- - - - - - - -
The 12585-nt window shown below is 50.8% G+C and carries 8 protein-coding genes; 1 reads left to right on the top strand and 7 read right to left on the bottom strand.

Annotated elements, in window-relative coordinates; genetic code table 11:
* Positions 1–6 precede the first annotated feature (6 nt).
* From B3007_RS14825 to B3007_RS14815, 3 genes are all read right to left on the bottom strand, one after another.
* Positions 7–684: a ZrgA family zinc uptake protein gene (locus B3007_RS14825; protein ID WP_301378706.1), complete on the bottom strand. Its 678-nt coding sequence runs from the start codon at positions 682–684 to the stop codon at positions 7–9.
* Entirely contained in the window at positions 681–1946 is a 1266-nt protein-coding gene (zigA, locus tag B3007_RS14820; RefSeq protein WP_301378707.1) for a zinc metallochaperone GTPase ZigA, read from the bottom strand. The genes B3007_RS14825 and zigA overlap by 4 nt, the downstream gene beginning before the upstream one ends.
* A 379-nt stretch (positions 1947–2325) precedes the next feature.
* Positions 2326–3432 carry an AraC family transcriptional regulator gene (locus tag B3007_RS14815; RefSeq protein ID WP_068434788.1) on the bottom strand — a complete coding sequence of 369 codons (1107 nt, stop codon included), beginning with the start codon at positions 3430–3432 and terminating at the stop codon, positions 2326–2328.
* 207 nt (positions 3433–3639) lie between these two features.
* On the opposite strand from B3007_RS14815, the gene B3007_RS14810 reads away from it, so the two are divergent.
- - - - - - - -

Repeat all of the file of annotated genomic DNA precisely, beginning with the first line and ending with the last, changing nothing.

The 12585-nt window shown below is 50.8% G+C and carries 8 protein-coding genes; 1 reads left to right on the top strand and 7 read right to left on the bottom strand.

Annotated elements, in window-relative coordinates; genetic code table 11:
* Positions 1–6 precede the first annotated feature (6 nt).
* From B3007_RS14825 to B3007_RS14815, 3 genes are all read right to left on the bottom strand, one after another.
* Positions 7–684: a ZrgA family zinc uptake protein gene (locus B3007_RS14825; protein ID WP_301378706.1), complete on the bottom strand. Its 678-nt coding sequence runs from the start codon at positions 682–684 to the stop codon at positions 7–9.
* Entirely contained in the window at positions 681–1946 is a 1266-nt protein-coding gene (zigA, locus tag B3007_RS14820; RefSeq protein WP_301378707.1) for a zinc metallochaperone GTPase ZigA, read from the bottom strand. The genes B3007_RS14825 and zigA overlap by 4 nt, the downstream gene beginning before the upstream one ends.
* A 379-nt stretch (positions 1947–2325) precedes the next feature.
* Positions 2326–3432 carry an AraC family transcriptional regulator gene (locus tag B3007_RS14815; RefSeq protein ID WP_068434788.1) on the bottom strand — a complete coding sequence of 369 codons (1107 nt, stop codon included), beginning with the start codon at positions 3430–3432 and terminating at the stop codon, positions 2326–2328.
* 207 nt (positions 3433–3639) lie between these two features.
* On the opposite strand from B3007_RS14815, the gene B3007_RS14810 reads away from it, so the two are divergent.